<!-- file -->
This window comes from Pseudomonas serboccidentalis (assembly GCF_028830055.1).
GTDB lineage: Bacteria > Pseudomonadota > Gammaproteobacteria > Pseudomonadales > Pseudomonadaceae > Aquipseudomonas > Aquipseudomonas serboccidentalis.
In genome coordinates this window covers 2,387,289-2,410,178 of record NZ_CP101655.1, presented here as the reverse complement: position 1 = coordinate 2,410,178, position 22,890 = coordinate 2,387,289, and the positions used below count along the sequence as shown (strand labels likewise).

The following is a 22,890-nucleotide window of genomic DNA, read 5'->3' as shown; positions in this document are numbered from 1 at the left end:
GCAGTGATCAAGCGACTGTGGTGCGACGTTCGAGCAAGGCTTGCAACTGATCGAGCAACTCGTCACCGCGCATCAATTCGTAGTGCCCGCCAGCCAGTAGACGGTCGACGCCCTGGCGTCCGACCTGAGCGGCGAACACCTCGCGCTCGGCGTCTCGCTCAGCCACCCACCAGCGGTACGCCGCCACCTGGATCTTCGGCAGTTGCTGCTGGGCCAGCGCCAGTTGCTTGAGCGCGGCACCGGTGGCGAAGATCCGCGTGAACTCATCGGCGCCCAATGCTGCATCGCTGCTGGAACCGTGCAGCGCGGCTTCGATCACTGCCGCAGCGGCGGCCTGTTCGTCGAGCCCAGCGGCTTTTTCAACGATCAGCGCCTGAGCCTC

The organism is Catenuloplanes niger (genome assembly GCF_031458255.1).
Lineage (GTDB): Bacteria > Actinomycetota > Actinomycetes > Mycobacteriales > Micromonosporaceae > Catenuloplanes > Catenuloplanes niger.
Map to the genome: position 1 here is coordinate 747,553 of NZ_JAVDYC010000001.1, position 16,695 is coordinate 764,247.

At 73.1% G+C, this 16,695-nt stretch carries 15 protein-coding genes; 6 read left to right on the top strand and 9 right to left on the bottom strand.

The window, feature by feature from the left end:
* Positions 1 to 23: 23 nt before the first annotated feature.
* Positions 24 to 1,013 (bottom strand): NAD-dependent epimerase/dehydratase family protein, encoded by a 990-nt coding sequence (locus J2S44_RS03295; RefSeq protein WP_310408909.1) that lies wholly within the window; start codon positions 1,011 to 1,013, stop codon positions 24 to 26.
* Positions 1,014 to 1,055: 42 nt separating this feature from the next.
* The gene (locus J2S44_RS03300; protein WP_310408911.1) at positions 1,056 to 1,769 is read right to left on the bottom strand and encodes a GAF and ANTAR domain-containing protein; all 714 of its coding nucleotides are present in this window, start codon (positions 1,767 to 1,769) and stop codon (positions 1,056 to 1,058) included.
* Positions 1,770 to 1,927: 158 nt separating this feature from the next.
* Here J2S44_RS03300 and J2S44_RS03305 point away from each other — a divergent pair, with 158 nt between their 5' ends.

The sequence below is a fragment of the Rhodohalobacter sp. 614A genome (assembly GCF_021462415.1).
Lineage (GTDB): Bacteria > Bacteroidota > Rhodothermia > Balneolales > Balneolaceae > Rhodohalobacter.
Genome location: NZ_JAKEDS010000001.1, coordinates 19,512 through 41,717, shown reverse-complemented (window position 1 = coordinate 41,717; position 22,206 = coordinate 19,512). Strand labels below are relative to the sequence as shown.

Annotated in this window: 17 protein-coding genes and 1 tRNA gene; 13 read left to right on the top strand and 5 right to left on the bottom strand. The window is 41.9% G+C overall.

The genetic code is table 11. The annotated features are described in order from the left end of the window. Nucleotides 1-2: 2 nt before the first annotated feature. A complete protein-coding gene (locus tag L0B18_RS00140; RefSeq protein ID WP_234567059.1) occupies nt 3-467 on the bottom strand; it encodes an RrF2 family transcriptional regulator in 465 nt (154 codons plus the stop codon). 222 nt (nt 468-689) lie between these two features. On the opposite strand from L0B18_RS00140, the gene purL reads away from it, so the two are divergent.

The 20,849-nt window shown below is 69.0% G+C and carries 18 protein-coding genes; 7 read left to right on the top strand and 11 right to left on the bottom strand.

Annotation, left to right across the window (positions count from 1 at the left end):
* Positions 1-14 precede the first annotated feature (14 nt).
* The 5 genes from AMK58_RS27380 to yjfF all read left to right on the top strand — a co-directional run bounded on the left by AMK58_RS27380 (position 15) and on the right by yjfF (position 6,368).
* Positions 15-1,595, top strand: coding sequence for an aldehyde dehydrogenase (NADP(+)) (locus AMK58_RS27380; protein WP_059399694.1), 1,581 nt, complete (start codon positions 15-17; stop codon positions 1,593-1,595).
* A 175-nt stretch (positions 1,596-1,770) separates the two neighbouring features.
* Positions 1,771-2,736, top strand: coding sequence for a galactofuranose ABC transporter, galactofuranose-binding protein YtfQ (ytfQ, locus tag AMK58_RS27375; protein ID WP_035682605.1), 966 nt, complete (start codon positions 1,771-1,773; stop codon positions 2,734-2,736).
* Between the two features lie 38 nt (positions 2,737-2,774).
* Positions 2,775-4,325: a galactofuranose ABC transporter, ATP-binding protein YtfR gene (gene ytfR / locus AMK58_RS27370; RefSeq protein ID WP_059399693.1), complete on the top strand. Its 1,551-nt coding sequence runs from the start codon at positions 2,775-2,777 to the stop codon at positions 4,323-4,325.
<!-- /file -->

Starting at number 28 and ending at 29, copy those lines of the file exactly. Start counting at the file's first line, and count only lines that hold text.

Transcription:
* Positions 1,771-2,736, top strand: coding sequence for a galactofuranose ABC transporter, galactofuranose-binding protein YtfQ (ytfQ, locus tag AMK58_RS27375; protein ID WP_035682605.1), 966 nt, complete (start codon positions 1,771-1,773; stop codon positions 2,734-2,736).
* Between the two features lie 38 nt (positions 2,737-2,774).